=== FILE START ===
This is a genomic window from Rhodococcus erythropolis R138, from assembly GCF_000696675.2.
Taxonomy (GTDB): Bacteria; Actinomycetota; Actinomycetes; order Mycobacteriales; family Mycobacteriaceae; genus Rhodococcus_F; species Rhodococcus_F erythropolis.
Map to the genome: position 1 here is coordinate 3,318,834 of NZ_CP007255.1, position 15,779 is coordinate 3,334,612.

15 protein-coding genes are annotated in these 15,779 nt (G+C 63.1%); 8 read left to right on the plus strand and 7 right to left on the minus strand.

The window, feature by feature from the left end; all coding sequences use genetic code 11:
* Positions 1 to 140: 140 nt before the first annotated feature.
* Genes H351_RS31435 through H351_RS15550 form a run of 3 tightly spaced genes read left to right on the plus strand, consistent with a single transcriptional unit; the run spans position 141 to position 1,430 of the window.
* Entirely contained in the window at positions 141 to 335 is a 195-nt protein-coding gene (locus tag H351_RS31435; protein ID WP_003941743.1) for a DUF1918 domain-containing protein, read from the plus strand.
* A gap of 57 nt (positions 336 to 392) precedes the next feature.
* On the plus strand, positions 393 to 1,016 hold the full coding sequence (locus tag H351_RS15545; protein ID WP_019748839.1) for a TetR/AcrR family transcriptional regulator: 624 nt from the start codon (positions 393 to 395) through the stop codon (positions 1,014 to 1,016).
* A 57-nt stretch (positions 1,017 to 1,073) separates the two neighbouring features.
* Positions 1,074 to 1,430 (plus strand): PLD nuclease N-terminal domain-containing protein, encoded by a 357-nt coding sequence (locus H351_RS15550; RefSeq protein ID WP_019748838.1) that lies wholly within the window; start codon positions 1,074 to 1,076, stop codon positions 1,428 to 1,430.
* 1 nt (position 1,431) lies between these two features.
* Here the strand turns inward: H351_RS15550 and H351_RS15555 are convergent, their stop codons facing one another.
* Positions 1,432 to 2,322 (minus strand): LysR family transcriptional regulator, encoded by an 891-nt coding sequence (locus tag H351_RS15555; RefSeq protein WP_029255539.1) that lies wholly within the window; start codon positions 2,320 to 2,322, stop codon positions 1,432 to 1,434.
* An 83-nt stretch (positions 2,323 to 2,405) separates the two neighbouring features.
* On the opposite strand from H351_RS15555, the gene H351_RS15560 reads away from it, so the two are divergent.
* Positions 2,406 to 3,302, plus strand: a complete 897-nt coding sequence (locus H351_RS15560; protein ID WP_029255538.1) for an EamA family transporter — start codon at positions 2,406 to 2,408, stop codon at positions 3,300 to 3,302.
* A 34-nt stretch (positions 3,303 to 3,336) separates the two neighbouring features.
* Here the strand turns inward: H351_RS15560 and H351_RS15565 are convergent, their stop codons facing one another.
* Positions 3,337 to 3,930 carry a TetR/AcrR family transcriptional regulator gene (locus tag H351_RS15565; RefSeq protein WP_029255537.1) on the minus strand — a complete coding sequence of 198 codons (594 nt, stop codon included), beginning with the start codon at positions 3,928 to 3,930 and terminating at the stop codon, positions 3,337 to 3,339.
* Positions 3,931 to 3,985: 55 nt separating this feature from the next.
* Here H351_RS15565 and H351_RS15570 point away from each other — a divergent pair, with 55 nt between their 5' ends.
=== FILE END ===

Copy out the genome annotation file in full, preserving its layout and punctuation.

This is a genomic window from Rhodococcus erythropolis R138, from assembly GCF_000696675.2.
Taxonomy (GTDB): Bacteria; Actinomycetota; Actinomycetes; order Mycobacteriales; family Mycobacteriaceae; genus Rhodococcus_F; species Rhodococcus_F erythropolis.
Map to the genome: position 1 here is coordinate 3,318,834 of NZ_CP007255.1, position 15,779 is coordinate 3,334,612.

15 protein-coding genes are annotated in these 15,779 nt (G+C 63.1%); 8 read left to right on the plus strand and 7 right to left on the minus strand.

The window, feature by feature from the left end; all coding sequences use genetic code 11:
* Positions 1 to 140: 140 nt before the first annotated feature.
* Genes H351_RS31435 through H351_RS15550 form a run of 3 tightly spaced genes read left to right on the plus strand, consistent with a single transcriptional unit; the run spans position 141 to position 1,430 of the window.
* Entirely contained in the window at positions 141 to 335 is a 195-nt protein-coding gene (locus tag H351_RS31435; protein ID WP_003941743.1) for a DUF1918 domain-containing protein, read from the plus strand.
* A gap of 57 nt (positions 336 to 392) precedes the next feature.
* On the plus strand, positions 393 to 1,016 hold the full coding sequence (locus tag H351_RS15545; protein ID WP_019748839.1) for a TetR/AcrR family transcriptional regulator: 624 nt from the start codon (positions 393 to 395) through the stop codon (positions 1,014 to 1,016).
* A 57-nt stretch (positions 1,017 to 1,073) separates the two neighbouring features.
* Positions 1,074 to 1,430 (plus strand): PLD nuclease N-terminal domain-containing protein, encoded by a 357-nt coding sequence (locus H351_RS15550; RefSeq protein ID WP_019748838.1) that lies wholly within the window; start codon positions 1,074 to 1,076, stop codon positions 1,428 to 1,430.
* 1 nt (position 1,431) lies between these two features.
* Here the strand turns inward: H351_RS15550 and H351_RS15555 are convergent, their stop codons facing one another.
* Positions 1,432 to 2,322 (minus strand): LysR family transcriptional regulator, encoded by an 891-nt coding sequence (locus tag H351_RS15555; RefSeq protein WP_029255539.1) that lies wholly within the window; start codon positions 2,320 to 2,322, stop codon positions 1,432 to 1,434.
* An 83-nt stretch (positions 2,323 to 2,405) separates the two neighbouring features.
* On the opposite strand from H351_RS15555, the gene H351_RS15560 reads away from it, so the two are divergent.
* Positions 2,406 to 3,302, plus strand: a complete 897-nt coding sequence (locus H351_RS15560; protein ID WP_029255538.1) for an EamA family transporter — start codon at positions 2,406 to 2,408, stop codon at positions 3,300 to 3,302.
* A 34-nt stretch (positions 3,303 to 3,336) separates the two neighbouring features.
* Here the strand turns inward: H351_RS15560 and H351_RS15565 are convergent, their stop codons facing one another.
* Positions 3,337 to 3,930 carry a TetR/AcrR family transcriptional regulator gene (locus tag H351_RS15565; RefSeq protein WP_029255537.1) on the minus strand — a complete coding sequence of 198 codons (594 nt, stop codon included), beginning with the start codon at positions 3,928 to 3,930 and terminating at the stop codon, positions 3,337 to 3,339.
* Positions 3,931 to 3,985: 55 nt separating this feature from the next.
* Here H351_RS15565 and H351_RS15570 point away from each other — a divergent pair, with 55 nt between their 5' ends.